August 23, 2019 marked the 100th anniversary of the Great Olive Poisoning, which killed five prominent citizens of Alliance, the Lakeside Club (Canton, Ohio) chef, and waiter and sickened four others attending a celebratory dinner party.
William H. Morgan, the son of Col. Henry Morgan, recounted his story in a letter written to Rodman Public Library Director, Harriet Clem in 1982 as part of the library’s Oral History Project. Over the next few days, we will relay Mr. Morgan’s recollections of that fateful dinner party, one which was to celebrate Col. Charles C. Weybrecht’s return from France at the end of World War I.
The story begins with two brief social column items from The Alliance Review:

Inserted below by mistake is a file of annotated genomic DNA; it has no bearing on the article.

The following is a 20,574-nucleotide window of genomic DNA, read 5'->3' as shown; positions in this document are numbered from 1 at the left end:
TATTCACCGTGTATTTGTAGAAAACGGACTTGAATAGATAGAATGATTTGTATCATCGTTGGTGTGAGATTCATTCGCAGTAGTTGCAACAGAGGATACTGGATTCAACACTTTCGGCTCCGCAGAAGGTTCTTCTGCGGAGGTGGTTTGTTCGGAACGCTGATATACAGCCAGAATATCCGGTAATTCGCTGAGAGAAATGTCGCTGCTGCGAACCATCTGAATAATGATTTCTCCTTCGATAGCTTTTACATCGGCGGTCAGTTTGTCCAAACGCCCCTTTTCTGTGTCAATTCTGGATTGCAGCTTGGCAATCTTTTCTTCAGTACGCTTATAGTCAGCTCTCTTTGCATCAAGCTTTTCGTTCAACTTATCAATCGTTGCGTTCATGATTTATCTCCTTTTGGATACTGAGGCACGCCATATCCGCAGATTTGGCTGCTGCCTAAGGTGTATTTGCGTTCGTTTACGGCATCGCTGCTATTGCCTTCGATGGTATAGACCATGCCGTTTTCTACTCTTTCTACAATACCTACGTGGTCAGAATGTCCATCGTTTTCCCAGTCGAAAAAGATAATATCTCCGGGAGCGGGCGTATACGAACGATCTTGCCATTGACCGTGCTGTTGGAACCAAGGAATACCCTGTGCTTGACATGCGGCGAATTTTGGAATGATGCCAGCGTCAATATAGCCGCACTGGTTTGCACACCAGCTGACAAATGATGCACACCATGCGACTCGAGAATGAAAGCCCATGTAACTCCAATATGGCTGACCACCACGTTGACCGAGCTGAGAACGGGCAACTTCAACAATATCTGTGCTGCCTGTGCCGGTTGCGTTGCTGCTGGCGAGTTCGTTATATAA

Col. Charles C. Weybrecht returned to the United States via the steamer Rotterdam on July 22, 1919 where his wife, Emily and Mrs. L. L. Lamborn had come to meet him. From his landing in New York, he proceeded to Camp Dix to get his discharge.
Next, we will tell the story of who Col. Charles C. Weybrecht was.
Table of Contents
Part 1 – Introduction
Part 2 – Who was Col. Weybrecht?
Part 3 – The party hostess: Helen Sebring Gahris
Part 4 – The dinner guests
Part 5 – The dinner party – August 23, 1919
Part 6 – The first effects of the tainted olives
Part 7 – The similarities in the symptoms become obvious
Part 8 – Other members of the dinner party are contacted
Part 9 – The first information published in The Alliance Review
Part 10 – Jessie Sanford struggles
Part 11 – Funerals are held for the dead
Part 12 – The final victim
Part 13 – Aftermath for the Morgan Family
Part 14 – What happened to the other guests at the Gahris dinner party?